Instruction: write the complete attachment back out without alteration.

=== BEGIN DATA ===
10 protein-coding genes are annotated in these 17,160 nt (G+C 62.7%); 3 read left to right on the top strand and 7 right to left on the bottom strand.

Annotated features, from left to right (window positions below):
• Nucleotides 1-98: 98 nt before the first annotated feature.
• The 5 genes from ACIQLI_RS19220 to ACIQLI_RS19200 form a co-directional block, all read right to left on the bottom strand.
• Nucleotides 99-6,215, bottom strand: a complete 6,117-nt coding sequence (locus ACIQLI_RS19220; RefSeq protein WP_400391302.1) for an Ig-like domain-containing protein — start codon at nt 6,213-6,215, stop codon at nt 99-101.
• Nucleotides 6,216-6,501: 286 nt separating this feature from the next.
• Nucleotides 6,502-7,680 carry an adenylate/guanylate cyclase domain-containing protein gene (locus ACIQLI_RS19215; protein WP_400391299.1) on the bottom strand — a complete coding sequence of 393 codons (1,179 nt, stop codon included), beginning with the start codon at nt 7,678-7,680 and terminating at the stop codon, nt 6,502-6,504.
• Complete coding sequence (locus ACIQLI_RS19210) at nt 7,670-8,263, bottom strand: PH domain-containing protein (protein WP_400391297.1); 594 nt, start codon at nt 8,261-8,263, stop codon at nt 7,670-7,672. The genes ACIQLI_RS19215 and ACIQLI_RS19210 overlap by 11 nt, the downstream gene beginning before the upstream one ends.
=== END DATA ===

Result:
10 protein-coding genes are annotated in these 17,160 nt (G+C 62.7%); 3 read left to right on the top strand and 7 right to left on the bottom strand.

Annotated features, from left to right (window positions below):
• Nucleotides 1-98: 98 nt before the first annotated feature.
• The 5 genes from ACIQLI_RS19220 to ACIQLI_RS19200 form a co-directional block, all read right to left on the bottom strand.
• Nucleotides 99-6,215, bottom strand: a complete 6,117-nt coding sequence (locus ACIQLI_RS19220; RefSeq protein WP_400391302.1) for an Ig-like domain-containing protein — start codon at nt 6,213-6,215, stop codon at nt 99-101.
• Nucleotides 6,216-6,501: 286 nt separating this feature from the next.
• Nucleotides 6,502-7,680 carry an adenylate/guanylate cyclase domain-containing protein gene (locus ACIQLI_RS19215; protein WP_400391299.1) on the bottom strand — a complete coding sequence of 393 codons (1,179 nt, stop codon included), beginning with the start codon at nt 7,678-7,680 and terminating at the stop codon, nt 6,502-6,504.
• Complete coding sequence (locus ACIQLI_RS19210) at nt 7,670-8,263, bottom strand: PH domain-containing protein (protein WP_400391297.1); 594 nt, start codon at nt 8,261-8,263, stop codon at nt 7,670-7,672. The genes ACIQLI_RS19215 and ACIQLI_RS19210 overlap by 11 nt, the downstream gene beginning before the upstream one ends.